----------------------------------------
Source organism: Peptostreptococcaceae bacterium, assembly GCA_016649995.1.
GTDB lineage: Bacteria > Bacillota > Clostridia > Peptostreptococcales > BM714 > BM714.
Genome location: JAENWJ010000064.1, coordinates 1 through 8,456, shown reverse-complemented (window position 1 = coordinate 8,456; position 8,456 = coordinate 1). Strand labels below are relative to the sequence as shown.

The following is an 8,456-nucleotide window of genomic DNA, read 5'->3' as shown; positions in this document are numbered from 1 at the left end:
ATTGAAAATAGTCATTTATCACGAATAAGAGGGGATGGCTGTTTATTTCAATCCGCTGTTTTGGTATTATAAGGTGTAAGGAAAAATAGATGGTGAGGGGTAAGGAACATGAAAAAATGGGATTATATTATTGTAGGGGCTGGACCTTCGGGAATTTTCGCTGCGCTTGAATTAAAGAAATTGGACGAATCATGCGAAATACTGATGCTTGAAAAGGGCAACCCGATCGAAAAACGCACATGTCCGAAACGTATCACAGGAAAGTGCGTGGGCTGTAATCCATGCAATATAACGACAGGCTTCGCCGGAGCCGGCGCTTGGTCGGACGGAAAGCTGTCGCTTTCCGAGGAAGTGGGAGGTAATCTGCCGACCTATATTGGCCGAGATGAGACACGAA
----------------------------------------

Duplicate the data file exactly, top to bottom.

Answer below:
Source organism: Peptostreptococcaceae bacterium, assembly GCA_016649995.1.
GTDB lineage: Bacteria > Bacillota > Clostridia > Peptostreptococcales > BM714 > BM714.
Genome location: JAENWJ010000064.1, coordinates 1 through 8,456, shown reverse-complemented (window position 1 = coordinate 8,456; position 8,456 = coordinate 1). Strand labels below are relative to the sequence as shown.

The following is an 8,456-nucleotide window of genomic DNA, read 5'->3' as shown; positions in this document are numbered from 1 at the left end:
ATTGAAAATAGTCATTTATCACGAATAAGAGGGGATGGCTGTTTATTTCAATCCGCTGTTTTGGTATTATAAGGTGTAAGGAAAAATAGATGGTGAGGGGTAAGGAACATGAAAAAATGGGATTATATTATTGTAGGGGCTGGACCTTCGGGAATTTTCGCTGCGCTTGAATTAAAGAAATTGGACGAATCATGCGAAATACTGATGCTTGAAAAGGGCAACCCGATCGAAAAACGCACATGTCCGAAACGTATCACAGGAAAGTGCGTGGGCTGTAATCCATGCAATATAACGACAGGCTTCGCCGGAGCCGGCGCTTGGTCGGACGGAAAGCTGTCGCTTTCCGAGGAAGTGGGAGGTAATCTGCCGACCTATATTGGCCGAGATGAGACACGAA